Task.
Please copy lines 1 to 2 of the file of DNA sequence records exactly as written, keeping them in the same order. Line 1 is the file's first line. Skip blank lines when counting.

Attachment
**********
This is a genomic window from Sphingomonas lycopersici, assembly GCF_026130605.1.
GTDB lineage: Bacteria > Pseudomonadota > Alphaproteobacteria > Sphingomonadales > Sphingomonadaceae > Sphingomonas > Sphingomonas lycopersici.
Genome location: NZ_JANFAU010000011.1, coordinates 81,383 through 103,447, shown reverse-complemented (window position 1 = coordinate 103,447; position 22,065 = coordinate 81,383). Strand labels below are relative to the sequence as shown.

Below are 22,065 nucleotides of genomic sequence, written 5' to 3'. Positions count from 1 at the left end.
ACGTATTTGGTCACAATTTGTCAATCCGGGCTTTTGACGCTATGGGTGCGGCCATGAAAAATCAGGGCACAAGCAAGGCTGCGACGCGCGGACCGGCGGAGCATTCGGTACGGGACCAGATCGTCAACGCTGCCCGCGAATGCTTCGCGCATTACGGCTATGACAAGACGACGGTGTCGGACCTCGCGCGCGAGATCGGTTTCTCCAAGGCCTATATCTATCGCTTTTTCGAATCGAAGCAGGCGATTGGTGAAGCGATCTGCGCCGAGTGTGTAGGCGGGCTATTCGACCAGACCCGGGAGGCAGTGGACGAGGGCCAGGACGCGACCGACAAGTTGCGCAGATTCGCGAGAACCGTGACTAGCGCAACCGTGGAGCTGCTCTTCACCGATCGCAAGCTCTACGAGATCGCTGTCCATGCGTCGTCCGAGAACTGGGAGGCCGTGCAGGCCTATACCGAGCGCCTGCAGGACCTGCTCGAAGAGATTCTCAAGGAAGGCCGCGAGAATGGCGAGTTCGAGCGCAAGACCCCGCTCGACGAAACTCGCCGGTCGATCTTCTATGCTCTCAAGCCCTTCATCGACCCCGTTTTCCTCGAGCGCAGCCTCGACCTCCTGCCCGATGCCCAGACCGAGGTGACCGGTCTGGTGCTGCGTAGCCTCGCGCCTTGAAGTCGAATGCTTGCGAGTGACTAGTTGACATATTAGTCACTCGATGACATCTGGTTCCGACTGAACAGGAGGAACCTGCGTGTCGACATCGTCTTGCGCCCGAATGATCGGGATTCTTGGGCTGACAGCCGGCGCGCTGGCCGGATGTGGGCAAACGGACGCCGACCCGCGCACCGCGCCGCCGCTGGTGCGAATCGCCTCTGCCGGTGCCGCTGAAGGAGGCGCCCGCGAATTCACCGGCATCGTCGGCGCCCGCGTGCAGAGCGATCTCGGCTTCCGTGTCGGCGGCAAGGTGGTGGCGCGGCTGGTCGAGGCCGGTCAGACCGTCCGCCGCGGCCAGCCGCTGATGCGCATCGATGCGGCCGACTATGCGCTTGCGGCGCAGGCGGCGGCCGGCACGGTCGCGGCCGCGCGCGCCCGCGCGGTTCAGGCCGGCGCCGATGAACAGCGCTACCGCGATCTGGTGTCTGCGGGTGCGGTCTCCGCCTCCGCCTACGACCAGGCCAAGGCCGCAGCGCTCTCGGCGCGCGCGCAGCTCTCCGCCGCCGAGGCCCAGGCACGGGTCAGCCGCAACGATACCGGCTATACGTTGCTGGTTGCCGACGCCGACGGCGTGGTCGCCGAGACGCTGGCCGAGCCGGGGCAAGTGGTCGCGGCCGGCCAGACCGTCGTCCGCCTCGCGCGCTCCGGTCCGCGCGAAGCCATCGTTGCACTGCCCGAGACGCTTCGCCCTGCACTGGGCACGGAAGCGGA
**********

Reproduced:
This is a genomic window from Sphingomonas lycopersici, assembly GCF_026130605.1.
GTDB lineage: Bacteria > Pseudomonadota > Alphaproteobacteria > Sphingomonadales > Sphingomonadaceae > Sphingomonas > Sphingomonas lycopersici.